1. Explain the distinction between the law and morals and consider the importance of the ...

    lenient sentence and are viewed in a different light to the former. This can be seen in diminished responsibility as a person who has an abnormality of mind does is seen in a different light. Again someone who uses provocation as a defence because they have lost their self control

  2. Unmarried fathers and their children - has the law got it right?

    play a full legal part in his child's life may be unfair, especially if, for example the mother refuses to marry him. The rationale for refusing equality of position lies in the assumption of the European Court, that some unmarried fathers are' unmeritorious' and must be denied legal rights over

  1. To what extent do you think these aims have been (or will be) facilitated ...

    There are four different ways of registering minor interests; notices30, cautions31, inhibitions32 and restrictions33. When mistakes are made on the register, the registered title becomes incorrect and needs correcting, a process called rectification34. If the person looking for rectification is replaced as the registered proprietor, he will usually be free of the burdens produced by the wrongfully registered proprietor35.

  2. Free essay

    heirachy of civil courts

    court (called the vice-chancellor prior to 2005), the president of the family division, the vice president of the court of appeal (civil division) and about 35 lords of justice of appeal. The court of appeal (civil division), which sits under the presidency of the mater of rolls, hears appeals from cases tried before the high court or the county courts.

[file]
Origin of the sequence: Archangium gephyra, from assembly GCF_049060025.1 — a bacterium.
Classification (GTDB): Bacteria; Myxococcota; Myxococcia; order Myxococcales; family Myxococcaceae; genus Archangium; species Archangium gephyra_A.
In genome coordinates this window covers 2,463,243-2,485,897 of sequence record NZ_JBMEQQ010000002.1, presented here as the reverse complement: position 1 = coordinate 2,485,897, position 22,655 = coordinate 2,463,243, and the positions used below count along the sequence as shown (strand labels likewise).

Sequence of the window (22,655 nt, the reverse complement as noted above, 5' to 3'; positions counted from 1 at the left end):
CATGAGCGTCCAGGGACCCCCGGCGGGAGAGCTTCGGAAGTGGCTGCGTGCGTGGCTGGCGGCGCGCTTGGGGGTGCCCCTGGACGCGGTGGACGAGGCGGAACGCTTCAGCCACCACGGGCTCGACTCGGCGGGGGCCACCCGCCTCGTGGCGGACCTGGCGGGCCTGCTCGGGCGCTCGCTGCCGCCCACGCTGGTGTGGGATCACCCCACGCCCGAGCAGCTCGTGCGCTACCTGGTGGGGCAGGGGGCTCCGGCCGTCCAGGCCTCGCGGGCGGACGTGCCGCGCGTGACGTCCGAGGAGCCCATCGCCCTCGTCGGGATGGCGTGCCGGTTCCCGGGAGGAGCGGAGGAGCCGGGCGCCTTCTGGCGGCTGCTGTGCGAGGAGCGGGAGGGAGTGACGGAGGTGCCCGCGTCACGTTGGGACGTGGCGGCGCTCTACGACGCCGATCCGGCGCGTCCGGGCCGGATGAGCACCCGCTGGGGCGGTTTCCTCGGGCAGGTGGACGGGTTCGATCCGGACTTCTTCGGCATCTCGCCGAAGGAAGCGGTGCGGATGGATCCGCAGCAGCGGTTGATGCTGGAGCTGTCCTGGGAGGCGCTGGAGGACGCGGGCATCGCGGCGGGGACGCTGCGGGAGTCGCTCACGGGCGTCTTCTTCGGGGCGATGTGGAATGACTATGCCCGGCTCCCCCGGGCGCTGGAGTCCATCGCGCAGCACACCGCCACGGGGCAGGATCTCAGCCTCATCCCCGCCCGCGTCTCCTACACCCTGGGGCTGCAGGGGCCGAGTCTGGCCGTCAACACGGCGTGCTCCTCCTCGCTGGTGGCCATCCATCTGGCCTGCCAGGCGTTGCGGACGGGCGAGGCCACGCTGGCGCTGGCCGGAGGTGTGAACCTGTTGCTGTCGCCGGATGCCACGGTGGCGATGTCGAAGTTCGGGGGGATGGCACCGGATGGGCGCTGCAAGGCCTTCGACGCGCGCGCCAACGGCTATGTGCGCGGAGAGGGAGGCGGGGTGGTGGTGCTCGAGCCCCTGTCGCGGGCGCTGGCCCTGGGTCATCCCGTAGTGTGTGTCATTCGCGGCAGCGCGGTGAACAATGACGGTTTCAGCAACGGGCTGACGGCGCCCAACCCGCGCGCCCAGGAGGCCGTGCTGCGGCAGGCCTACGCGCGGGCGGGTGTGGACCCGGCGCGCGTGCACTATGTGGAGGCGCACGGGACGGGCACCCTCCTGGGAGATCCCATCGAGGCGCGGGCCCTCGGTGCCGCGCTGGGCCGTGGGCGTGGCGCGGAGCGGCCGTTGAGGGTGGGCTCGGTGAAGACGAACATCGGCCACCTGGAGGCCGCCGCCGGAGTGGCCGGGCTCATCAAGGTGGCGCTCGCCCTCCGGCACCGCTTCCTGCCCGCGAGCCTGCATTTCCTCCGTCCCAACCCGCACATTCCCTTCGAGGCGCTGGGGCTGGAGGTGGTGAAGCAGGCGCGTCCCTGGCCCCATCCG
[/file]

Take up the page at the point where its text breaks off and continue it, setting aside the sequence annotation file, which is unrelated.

1. Discuss the nature of legal and moral issues. Consider whether the law does and ...

    In addition to this, public morality can also be influenced by changes in the law. For example drink driving laws and the band of using a mobile phone whilst driving have influences public morality. Another example is the case of R V Brown and others (1993)

  2. Should people have a right to privacy?

    too many public bodies now have access to the information? 6(anon, 2009) yet ?Civil liberties groups and privacy campaigners claim the act fails to provide adequate safeguards to protect individual privacy and offers no way for an individual to obtain effective redress if the powers are abused? 7(anon, 2009).

  • Over 160,000 pieces
    of student written work
  • Annotated by
    experienced teachers
  • Ideas and feedback to
    improve your own work